Football Australia CEO James Johnson at the launch of the National Second Tier with Football Australia Head of Professional Football & Competitions Natalie Lutz. Photo Credit: Football Australia/Brett Costello

At the National Second Tier launch, Football Australia CEO James Johnson met with the media, discussing the competition’s branding, among other issues.

As Football Australia launched the National Second Tier on Monday, there was inevitably going to be a ton of discussion surrounding the competition.

In a meeting with the media, Football Australia CEO James Johnson talked about the bank guarantee, the prospective broadcast of the competition, branding, and women’s club football.

It was revealed that all clubs had to submit a bank guarantee, which Johnson spoke to its importance.

“The objective is, on the bank guarantee, is we want to manage risk,” Johnson said.

“We don’t want clubs falling over, and if we do need to step in, we’ll be calling on the bank guarantee.

“It’s really to give us some security with the selections. That was important for us.”

“In terms of the participation fee going forward, there is going to be a fee,” he added regarding the participation fee and how it will be an annual fee.

“We’re not looking to make money out of this competition. We’re looking to invest in the administration and key roles that can market the competition so that we can build the business model through those three revenue streams I spoke about before – broadcast, match day, and sponsorship.

“So any bit of investment that comes in is really to run the competition but also help us build a business model, which is going to take some time over (the) years.”

The broadcast of the competition is not set at this stage, as the FA looks to explore a variety of different models and platforms. Whilst Johnson did not rule out Football Australia producing it in-house, he did indicate it would not be the preferred option.

“For me, I think our role is, I’m not sure that will be something we want to take on in the coming years. Let’s see how it plays out during the broadcast cycle.

“I think what’s important for us, our priorities going into that will be one, what’s the reach from prospective broadcasters and also what cash investment can come in. They’re the two [points of] focus.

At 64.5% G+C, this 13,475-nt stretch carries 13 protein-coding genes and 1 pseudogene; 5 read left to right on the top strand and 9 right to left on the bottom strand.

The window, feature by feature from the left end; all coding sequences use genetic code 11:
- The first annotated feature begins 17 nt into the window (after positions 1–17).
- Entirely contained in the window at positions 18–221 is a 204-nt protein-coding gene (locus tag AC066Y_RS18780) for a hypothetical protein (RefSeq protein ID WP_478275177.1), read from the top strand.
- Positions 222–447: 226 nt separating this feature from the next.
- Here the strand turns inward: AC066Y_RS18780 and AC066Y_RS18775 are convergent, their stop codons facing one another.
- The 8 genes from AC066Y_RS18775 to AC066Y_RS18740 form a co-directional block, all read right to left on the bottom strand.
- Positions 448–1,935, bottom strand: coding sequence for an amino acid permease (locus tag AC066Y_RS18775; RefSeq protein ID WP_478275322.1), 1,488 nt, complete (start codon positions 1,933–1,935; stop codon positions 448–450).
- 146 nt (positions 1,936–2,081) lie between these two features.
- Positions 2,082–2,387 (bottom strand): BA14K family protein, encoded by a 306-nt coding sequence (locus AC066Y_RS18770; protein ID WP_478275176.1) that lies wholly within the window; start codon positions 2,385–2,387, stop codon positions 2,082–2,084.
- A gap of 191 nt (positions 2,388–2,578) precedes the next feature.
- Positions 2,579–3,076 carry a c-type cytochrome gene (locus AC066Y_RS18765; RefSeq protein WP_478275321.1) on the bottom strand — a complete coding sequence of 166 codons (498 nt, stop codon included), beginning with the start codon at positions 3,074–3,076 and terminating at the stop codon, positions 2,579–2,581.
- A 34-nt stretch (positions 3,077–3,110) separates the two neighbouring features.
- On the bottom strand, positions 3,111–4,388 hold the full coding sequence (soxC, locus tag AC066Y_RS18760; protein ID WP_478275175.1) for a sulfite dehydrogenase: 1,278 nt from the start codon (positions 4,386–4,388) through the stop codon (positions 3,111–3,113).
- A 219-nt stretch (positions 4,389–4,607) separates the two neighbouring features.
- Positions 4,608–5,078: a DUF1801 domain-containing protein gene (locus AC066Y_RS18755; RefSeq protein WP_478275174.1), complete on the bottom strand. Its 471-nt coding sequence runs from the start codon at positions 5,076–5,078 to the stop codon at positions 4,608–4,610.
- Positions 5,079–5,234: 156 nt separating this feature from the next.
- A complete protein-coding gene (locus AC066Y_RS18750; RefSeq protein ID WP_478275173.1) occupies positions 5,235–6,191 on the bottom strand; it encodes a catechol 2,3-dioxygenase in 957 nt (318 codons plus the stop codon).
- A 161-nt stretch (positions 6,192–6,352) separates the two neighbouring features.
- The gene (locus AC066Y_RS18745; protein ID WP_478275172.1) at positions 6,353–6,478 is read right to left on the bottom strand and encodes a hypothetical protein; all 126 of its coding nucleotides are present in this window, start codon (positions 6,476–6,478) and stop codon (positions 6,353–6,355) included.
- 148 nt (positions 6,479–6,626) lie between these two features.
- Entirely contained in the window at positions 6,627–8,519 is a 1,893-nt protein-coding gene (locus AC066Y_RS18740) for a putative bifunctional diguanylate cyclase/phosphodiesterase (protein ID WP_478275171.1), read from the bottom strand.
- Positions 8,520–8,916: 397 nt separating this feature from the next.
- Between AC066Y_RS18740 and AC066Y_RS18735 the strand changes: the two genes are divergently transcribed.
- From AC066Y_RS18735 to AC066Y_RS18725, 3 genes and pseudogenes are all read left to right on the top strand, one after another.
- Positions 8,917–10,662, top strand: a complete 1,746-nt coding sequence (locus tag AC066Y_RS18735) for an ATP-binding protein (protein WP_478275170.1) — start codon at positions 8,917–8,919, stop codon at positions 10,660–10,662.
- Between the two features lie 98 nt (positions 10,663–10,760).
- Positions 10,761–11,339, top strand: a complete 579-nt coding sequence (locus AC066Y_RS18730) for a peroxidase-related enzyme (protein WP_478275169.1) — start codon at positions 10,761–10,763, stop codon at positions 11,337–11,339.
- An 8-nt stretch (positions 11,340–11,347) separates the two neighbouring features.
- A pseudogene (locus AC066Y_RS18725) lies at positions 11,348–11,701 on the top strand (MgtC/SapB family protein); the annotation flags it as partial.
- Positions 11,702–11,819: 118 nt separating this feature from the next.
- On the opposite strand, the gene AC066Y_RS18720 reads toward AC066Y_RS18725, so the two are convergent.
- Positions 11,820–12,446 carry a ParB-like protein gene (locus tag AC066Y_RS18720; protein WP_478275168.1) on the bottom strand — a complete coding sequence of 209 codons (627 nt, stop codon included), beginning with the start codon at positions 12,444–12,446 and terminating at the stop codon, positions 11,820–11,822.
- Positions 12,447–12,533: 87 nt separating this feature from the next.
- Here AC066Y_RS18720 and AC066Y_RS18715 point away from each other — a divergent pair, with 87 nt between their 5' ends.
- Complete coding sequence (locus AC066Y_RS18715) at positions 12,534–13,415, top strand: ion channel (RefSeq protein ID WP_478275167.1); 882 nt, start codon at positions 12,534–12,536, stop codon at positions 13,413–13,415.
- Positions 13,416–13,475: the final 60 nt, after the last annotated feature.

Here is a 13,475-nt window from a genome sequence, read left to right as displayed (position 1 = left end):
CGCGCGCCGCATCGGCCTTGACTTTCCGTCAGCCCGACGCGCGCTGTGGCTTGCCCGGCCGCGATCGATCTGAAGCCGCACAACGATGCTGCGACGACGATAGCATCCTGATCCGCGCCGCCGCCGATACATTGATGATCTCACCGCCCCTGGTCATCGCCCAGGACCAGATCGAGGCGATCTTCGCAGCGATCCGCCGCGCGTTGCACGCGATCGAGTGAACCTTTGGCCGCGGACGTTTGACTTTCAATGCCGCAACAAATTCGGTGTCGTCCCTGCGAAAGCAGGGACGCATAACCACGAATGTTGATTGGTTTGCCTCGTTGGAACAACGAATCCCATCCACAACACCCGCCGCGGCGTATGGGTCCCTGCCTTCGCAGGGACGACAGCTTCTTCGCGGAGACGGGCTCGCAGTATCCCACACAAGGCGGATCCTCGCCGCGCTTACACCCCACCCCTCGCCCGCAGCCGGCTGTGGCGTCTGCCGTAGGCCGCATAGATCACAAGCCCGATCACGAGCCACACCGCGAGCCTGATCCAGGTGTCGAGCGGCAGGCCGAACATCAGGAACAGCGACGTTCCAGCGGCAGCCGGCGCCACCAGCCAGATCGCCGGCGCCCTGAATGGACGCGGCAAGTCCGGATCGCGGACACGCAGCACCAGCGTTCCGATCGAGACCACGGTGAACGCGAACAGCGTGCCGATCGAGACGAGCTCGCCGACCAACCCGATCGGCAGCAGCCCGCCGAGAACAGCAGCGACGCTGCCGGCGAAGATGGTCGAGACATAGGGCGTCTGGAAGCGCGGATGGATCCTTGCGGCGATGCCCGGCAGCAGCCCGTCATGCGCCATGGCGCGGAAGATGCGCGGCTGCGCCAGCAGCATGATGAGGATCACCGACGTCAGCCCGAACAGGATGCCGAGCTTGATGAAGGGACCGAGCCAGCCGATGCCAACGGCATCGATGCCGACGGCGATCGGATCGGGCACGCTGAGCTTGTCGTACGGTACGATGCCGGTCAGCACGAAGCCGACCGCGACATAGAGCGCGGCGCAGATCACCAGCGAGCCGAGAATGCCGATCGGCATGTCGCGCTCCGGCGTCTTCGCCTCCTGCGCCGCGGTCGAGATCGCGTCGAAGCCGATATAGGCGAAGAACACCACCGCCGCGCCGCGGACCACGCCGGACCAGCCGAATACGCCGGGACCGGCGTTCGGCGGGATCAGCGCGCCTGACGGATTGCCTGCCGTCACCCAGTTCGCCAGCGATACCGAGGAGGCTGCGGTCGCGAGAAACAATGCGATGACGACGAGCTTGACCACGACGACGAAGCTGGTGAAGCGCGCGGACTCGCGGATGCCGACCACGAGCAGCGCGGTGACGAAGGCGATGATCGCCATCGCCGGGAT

“Anything else outside of that is something we can talk about but it’s not core to our objectives through the process.

The quality of the broadcasts is also up for discussion with prospective broadcasters. The NPL is currently broadcasted using a single-camera set-up for the majority of matches, while the A-Leagues vary but have minimum broadcast standards for every game.

Non-committal, when asked, the CEO of Football Australia stated that the discussion will take place over the coming months.

“What I would say as a general point though is anything we do, our starting point is ‘how do we create something that sits somewhere in between the NPL and the A-League?’, and that cuts across every line of decision.”

More Football News

Inaugural National Second Tier teams confirmed

Road to recovery: Rylee Baisden’s aiming to overcome adversity

State conquerors: How the NPL’s ‘most exciting team’ earned a place in the NST

The NST – which currently has no name for the competition – also brings with it a second level of professional competition for men in Australia, but there is still not a fully professional women’s competition.

Johnson pointed out Football Australia’s investment in professional women’s football and its competition in recent years, indicating that the FA have invested more in the past four years in the lead-up to the FIFA Women’s World Cup 2023 than ever before.

“If you look at women’s and men’s football, we’ve invested more in the past four years than we have ever invested by far.

“Now the majority of that has gone into the Matildas, and I think you’ve seen the building of the brand off the pitch, but also the investment on the pitch, from coaches to chefs to high performance.

“The women are getting the same environment, not just the payments, as the men. That’s been a big investment. 

“This investment is on the men’s second tier, and also on the third tier with the champions league model.”

However, he did reiterate that there will be an investment by the governing body into women’s club football.

“But we’re going to invest in women’s club football, and the start is the NPL Champions League that we’re looking to introduce in 2025, so that’s another important part of the Australian ecosystem.

“We need to invest in both. That’s important to us.”

About Author